• Acquisition and disposition of property for redevelopment: G.S. 160A-457 (cities). Cities—not counties—that acquire property “in a community development project area” pursuant to this statute are authorized to convey property “to any redeveloper at private sale” for the appraised value “in accordance with the community development plan.” The reference to community development signifies that the transaction should be undertaken for the benefit of low- and moderate-income persons and should otherwise qualify for a federal Community Development Block Grant (e.g., Neighborhood Revitalization Strategy Areas). In such cases, the sale may be “subject to such covenants, conditions and restrictions as may be deemed to be in the public interest.” These sales must be preceded by a properly noticed public hearing.
  • Urban Redevelopment Law (G.S. Chapter 160A, Article 22). Procedures for disposal of real property in redevelopment areas are contained in G.S. 160A-514. Conveyance is permitted only for purposes that accord with the redevelopment plan, and the governing body must approve any sale. Competitive bidding procedures must be employed, but the statute authorizes the sale to be subject to covenants and conditions to ensure that any redevelopment complies with the redevelopment plan.
  • Local Development Act: G.S. 158-7.1. Counties and cities may convey property “by private negotiation and may subject the property to such covenants, conditions, and restrictions as the county or city deems to be in the public interest….” The consideration “may not be less than” the “fair market value of the interest,” and the sale must be preceded by a properly noticed public hearing (G.S. 158-7.2(d)). The conveyance may be subsidized under limited circumstances as described in this blog post (G.S. 158-7.2(d2)).
  • Public-Private Partnerships: G.S. 160A-458.3 (Downtown development projects) and G.S. 143-128.1C (Public-private partnership construction contracts). Counties and cities may participate in joint developments with private developers in which public capital facilities are constructed as part of a larger private development project. A participating local government may contribute land to the larger project. No subsidy to the developer is permitted through these statutes, and the cost of constructing the public facilities must be reasonable and cannot exceed 50% of the total project costs. The local government and the developer may enter into agreements governing the development project, thereby offering the local government some control over the outcome of the development process.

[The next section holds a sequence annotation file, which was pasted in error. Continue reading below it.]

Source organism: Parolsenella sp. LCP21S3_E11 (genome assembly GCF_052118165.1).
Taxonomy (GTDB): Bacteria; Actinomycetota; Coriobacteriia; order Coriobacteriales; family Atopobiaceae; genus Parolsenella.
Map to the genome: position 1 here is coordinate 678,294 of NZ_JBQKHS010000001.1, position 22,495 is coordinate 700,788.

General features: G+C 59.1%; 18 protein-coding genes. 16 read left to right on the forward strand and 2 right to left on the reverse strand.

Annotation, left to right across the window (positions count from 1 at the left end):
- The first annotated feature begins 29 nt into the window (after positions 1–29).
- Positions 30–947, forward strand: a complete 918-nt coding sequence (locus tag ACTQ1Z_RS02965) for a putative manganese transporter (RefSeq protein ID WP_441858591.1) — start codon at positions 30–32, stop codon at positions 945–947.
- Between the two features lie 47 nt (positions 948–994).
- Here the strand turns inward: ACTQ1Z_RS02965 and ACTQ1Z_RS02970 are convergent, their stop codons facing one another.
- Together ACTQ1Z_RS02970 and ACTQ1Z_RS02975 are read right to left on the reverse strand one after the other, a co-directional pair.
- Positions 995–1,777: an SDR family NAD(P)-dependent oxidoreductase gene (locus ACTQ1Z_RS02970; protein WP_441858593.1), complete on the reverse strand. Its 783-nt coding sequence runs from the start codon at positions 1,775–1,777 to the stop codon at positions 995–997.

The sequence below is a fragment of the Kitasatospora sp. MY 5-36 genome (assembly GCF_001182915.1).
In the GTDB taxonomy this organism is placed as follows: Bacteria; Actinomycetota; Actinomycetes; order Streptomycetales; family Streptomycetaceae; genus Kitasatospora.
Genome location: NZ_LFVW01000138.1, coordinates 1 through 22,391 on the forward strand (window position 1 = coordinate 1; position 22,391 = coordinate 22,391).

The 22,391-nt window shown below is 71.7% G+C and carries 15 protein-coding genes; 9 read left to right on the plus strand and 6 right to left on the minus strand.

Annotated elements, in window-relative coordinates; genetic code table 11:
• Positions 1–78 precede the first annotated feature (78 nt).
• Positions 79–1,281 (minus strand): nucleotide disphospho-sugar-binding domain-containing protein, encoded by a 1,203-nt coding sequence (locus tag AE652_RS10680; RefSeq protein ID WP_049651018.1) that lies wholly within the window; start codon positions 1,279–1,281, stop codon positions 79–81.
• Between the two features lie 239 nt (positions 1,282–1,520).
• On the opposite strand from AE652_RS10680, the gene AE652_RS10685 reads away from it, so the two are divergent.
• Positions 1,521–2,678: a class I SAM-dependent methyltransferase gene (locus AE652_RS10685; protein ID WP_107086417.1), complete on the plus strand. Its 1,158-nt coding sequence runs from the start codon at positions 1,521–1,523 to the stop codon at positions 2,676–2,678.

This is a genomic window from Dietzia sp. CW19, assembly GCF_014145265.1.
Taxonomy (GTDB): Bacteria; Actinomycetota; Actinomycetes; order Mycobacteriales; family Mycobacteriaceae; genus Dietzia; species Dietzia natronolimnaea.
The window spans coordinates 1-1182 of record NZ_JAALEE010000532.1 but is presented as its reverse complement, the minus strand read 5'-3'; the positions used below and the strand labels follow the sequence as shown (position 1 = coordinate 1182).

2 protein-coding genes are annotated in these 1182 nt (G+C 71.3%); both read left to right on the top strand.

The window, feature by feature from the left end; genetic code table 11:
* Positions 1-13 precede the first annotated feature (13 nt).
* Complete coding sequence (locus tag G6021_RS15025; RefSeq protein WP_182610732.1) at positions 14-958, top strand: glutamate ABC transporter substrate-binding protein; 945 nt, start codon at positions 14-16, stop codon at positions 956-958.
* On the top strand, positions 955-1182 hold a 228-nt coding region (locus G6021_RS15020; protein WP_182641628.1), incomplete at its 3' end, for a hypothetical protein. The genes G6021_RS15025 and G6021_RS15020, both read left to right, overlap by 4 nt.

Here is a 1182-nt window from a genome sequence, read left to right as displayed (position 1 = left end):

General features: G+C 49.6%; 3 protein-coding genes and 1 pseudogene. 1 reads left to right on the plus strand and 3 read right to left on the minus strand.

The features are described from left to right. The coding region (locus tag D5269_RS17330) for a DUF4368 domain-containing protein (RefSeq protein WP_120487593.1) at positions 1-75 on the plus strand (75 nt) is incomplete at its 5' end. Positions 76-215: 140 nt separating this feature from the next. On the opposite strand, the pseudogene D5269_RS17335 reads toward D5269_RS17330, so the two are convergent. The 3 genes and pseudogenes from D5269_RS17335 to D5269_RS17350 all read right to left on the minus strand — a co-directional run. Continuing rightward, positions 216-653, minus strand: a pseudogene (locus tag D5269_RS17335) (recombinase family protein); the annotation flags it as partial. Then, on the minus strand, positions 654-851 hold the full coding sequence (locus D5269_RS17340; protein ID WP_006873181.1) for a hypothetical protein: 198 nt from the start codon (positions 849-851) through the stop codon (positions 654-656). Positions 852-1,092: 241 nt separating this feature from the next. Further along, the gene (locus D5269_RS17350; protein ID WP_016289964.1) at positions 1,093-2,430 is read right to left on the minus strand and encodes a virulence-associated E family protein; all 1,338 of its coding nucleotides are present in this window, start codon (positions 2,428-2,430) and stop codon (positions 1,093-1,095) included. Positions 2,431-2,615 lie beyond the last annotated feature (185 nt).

• Conveyance of property obtained through tax foreclosure: Property purchased to secure a debt to the local government may be sold by private sale for not less than the amount of the unit’s bid for the property, or at any price obtained through competitive bidding (G.S. 153A-163).
  • Other means of conveyance. Local governments may also convey property for other purposes, such as for historic preservation (no subsidy permitted), for affordable housing, or for entities carrying out a public purpose. See David Lawrence’s book, Local Government Property Transactions in North Carolina, for further treatment of these alternatives.
  • UPDATE: Chapter 14 of Introduction to Local Government Finance (3rd ed.), addresses property disposition in greater detail. In addition, the following subsequent posts provide detailed treatment of specific types of property disposition:

This post described how North Carolina local governments can perform all of the major functions of a land bank by cobbling together several disparate sources of statutory authority. The next step is to learn how to use that authority to redevelop troubled areas. To that end, this post will be followed by additional posts on the Community & Economic Development blog featuring case studies of land banks from around the country.

UPDATE: Follow-on case studies have been posted: (1) Genesee County Land Bank Authority, here, (2) Fulton County/City of Atlanta Land Bank Authority, here, (3) Cuyahoga Land Bank, here.